GENEVA (AP) — The top U.N. human rights assembly approved a resolution on Thursday calling for the quick deployment of experts to Burundi to look into abuses amid spiraling violence in the east African country.
After a U.S.-led diplomatic push, the 47-member Human Rights Council, which counts Burundi among its members, approved the text that calls for the U.N. human rights chief to send in a mission of experts who are to report regularly on the rights situation there.
At least 87 people were killed on Dec. 11 in attacks on military facilities in Burundi's capital, Bujumbura. U.N. officials have expressed fears the African country is headed toward civil war. Burundi has been in turmoil since the April announcement that President Pierre Nkurunziza would seek a third term in office, which he won in a disputed election in July.
Burundi was elected as a member of the Geneva-based Human Rights Council just weeks ago.
"Today's special session is an attempt to prevent — and that's a key word, prevent — mass atrocities by focusing attention and providing expert assistance in the region before it is too late," said Keith Harper, the U.S. ambassador to the council. He said it would add to "pressure" brought through other efforts by the European Union, the African Union and the U.N. Security Council on the Burundi crisis.
The daylong debate among diplomats and advocacy groups was marked by a defense of Burundi's security forces by a government representative, and teary testimony by Pierre Claver Mbonimpa, a Burundian rights advocate. Mbonimpa said he was shot in the face by suspected state intelligence operatives in August.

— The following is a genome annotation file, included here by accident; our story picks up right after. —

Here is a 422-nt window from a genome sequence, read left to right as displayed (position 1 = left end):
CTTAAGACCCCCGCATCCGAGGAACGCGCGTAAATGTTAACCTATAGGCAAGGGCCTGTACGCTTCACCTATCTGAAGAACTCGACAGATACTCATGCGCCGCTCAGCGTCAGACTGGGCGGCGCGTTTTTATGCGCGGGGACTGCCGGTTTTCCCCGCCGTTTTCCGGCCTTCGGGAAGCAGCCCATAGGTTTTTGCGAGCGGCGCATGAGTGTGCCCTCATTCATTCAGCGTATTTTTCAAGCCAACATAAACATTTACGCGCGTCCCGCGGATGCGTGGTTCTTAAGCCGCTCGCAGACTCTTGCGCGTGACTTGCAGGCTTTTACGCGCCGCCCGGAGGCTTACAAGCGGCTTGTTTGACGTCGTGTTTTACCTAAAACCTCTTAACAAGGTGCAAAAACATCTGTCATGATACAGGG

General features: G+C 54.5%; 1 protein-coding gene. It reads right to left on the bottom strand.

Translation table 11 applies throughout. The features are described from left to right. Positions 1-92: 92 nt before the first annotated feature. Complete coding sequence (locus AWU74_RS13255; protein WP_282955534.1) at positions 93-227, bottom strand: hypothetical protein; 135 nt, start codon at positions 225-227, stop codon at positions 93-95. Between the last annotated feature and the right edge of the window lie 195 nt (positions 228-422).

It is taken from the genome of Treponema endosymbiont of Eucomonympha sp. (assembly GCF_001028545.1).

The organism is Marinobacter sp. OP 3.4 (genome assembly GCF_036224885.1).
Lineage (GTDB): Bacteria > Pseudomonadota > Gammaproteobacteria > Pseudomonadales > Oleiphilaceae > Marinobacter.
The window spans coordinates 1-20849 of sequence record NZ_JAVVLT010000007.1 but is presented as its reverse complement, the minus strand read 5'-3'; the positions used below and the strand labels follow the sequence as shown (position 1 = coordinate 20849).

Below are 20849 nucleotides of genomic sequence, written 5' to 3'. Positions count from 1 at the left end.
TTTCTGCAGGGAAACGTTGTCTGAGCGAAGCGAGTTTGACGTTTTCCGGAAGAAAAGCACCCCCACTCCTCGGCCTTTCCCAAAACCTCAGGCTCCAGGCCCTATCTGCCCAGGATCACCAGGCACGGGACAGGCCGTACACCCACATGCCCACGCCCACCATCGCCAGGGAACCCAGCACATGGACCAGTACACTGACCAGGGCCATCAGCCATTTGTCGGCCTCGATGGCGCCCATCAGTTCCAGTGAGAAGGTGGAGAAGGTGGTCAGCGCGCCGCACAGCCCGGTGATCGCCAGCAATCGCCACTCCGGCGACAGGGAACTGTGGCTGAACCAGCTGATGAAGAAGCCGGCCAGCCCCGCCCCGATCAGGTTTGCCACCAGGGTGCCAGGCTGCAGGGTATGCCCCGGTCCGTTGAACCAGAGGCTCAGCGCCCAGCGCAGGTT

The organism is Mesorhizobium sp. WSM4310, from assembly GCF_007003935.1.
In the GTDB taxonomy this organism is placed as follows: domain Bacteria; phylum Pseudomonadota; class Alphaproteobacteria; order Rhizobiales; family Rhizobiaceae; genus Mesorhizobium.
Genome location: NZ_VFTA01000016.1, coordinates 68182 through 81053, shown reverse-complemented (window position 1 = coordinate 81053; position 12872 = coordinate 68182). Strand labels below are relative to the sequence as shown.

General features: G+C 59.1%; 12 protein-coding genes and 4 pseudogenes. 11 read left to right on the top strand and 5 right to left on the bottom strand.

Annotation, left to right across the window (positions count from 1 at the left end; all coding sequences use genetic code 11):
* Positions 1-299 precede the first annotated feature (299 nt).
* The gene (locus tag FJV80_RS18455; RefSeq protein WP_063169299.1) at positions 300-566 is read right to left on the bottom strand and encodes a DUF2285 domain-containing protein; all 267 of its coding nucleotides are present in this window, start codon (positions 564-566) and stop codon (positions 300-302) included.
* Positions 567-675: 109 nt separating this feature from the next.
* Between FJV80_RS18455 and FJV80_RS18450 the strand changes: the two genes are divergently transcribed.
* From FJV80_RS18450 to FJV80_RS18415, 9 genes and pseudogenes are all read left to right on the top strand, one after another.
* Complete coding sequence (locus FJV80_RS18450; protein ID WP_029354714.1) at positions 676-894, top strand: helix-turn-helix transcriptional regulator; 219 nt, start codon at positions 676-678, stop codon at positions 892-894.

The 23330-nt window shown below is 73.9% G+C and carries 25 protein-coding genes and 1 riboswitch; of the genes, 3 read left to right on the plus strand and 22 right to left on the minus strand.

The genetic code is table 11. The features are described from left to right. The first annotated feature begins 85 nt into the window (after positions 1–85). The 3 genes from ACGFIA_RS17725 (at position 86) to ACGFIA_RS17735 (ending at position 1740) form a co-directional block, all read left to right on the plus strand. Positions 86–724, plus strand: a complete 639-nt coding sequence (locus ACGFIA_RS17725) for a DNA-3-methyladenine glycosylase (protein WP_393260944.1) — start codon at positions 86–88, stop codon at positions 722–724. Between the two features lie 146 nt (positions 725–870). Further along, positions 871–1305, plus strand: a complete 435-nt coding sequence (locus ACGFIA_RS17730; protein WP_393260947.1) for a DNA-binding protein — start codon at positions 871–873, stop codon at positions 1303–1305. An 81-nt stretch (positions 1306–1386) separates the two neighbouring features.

"The Burundian people lives today, and since the beginning of 2015, with fear in their stomachs," Mbonimpa said in a raspy voice, because his vocal chords were damaged in the attack. "I barely escaped an assassination attempt," he said, recalling that his son and son-in-law were killed weeks later and then wiping his eyes.
U.N. human rights chief Zeid Raad al-Hussein told the council that at least 400 people have been killed since April 26, and nearly 3,500 arrested in the political crisis. He said at least 220,000 people have fled the country.
"The time for piecemeal responses and fiddling around the edges is over," Zeid said.
Zeid called for border controls, a government effort to disarm pro-government militias, efforts to stop the flow of weapons into Burundi, and consideration of "the use of drones" as one way to help monitor frontiers. While Burundi could still block the mission, U.N. officials said they expected the experts will be granted entry.
Elisa Nkerabirori, a representative of Burundi's Human Rights Ministry, spoke on her government's behalf and said the session was called in "haste" and that her government had sought a delay to avoid a schedule conflict with a meeting of the World Trade Organization in Kenya that has drawn many African diplomats.
She said her government praised the "professionalism" of police and security forces to protect innocent civilians.
Speaking later to reporters, Harper responded by saying that "individuals" in those security forces "tied people's hands behind their backs and shot them. I don't consider that professional — maybe she does."
U.N. officials fear the violence in Burundi could take an ethnic turn in a country with a large Hutu majority and Tutsi minority — like neighboring Rwanda.
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